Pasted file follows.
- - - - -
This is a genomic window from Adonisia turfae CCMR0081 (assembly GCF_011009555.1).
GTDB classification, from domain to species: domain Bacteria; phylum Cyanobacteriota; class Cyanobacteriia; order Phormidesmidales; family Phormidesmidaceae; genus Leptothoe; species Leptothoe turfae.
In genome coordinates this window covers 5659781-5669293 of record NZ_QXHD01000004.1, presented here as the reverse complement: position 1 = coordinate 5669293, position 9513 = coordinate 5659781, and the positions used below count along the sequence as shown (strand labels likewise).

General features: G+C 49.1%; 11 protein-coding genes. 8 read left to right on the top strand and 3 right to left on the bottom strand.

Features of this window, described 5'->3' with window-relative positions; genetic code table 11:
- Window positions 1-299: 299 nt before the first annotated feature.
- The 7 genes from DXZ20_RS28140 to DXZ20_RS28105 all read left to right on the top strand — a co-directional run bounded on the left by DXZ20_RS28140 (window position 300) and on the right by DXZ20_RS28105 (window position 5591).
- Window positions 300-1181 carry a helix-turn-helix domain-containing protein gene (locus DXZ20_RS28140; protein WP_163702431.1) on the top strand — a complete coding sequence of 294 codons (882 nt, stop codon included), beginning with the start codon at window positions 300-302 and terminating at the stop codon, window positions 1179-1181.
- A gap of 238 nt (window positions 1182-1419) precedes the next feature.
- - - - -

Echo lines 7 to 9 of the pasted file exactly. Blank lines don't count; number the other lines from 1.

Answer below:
- The 7 genes from DXZ20_RS28140 to DXZ20_RS28105 all read left to right on the top strand — a co-directional run bounded on the left by DXZ20_RS28140 (window position 300) and on the right by DXZ20_RS28105 (window position 5591).
- Window positions 300-1181 carry a helix-turn-helix domain-containing protein gene (locus DXZ20_RS28140; protein WP_163702431.1) on the top strand — a complete coding sequence of 294 codons (882 nt, stop codon included), beginning with the start codon at window positions 300-302 and terminating at the stop codon, window positions 1179-1181.
- A gap of 238 nt (window positions 1182-1419) precedes the next feature.